A New York Times Notable Book For more than a half century, Father Damien Modeste has served his beloved Native American tribe, the Ojibwe, on the remote reservation of Little No Horse. Now, nearing the end of his life, Father Damien dreads the discovery of his physical identity, for he is a woman who has lived as a man. To further complicate his quiet existence, a troubled colleague comes to the reservation to investigate the life of the perplexing, possibly false saint Sister Leopolda. Father Damien alone knows the strange truth of Leopolda's piety, but these facts are bound up in his own secret. He is faced with the most difficult decision: Should he tell all and risk everything . . . or manufacture a protective history for Leopolda, though he believes her wonder-working is motivated solely by evil? In a masterwork that both deepens and enlarges the world of her previous novels set on the same reservation, Louise Erdrich captures the essence of a time and the spirit of a woman who felt compelled by her beliefs to serve her people as a priest. The Last Report on the Miracles at Little No Horse is a work of an avid heart, a writer's writer, and a storytelling genius.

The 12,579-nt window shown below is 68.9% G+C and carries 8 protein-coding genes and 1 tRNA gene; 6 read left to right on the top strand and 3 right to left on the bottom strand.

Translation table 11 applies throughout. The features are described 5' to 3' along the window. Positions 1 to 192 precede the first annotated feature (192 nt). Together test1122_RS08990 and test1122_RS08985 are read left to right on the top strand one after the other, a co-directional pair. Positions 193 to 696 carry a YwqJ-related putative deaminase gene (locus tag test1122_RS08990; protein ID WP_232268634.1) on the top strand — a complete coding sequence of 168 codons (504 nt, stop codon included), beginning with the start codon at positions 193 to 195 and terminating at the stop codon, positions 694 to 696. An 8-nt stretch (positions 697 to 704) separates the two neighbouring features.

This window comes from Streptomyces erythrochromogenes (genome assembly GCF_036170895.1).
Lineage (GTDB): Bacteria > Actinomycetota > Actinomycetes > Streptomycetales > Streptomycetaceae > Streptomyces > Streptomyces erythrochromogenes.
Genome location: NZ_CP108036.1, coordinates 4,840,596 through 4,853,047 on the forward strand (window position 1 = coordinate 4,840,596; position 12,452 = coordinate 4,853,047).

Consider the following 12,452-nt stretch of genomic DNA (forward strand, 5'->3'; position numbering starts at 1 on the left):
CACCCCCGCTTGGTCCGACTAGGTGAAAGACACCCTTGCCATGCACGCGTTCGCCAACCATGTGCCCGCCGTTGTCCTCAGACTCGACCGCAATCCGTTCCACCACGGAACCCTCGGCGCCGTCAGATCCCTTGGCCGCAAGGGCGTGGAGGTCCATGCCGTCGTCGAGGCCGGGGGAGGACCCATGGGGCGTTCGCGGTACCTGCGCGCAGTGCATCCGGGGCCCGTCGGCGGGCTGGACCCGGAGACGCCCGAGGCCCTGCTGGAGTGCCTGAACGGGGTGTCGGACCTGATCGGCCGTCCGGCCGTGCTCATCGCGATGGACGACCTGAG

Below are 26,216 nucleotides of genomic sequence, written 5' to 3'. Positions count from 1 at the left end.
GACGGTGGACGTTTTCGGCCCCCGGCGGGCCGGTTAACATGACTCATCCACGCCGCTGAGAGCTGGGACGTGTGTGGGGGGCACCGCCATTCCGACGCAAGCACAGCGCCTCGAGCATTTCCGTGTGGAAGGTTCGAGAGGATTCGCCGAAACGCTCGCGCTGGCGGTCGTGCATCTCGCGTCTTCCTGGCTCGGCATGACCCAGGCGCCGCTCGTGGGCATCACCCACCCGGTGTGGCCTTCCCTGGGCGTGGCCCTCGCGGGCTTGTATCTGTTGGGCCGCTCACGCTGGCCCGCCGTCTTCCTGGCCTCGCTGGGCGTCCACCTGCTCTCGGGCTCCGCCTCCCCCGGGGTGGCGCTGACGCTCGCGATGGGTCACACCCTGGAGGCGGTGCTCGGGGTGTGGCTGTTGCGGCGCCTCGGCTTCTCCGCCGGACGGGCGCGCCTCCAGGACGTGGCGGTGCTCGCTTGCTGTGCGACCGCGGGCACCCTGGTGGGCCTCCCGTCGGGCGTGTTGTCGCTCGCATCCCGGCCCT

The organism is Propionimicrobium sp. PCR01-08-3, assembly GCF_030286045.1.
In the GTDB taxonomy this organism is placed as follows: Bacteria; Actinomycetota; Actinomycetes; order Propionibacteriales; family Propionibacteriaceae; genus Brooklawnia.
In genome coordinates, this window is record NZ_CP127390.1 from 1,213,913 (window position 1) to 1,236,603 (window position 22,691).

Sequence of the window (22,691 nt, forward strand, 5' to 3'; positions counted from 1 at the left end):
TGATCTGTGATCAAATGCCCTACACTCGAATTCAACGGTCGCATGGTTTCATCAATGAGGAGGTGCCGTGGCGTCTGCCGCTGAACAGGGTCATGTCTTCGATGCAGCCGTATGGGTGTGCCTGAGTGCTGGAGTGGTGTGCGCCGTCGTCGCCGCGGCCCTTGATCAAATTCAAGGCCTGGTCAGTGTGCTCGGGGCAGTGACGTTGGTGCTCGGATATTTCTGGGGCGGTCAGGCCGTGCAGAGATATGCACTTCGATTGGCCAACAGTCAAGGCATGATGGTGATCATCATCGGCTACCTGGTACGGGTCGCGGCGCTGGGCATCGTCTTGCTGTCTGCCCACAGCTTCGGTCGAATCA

Author: Sherman Alexie
Publisher: Open Road Media
Release Date: 2013-10-15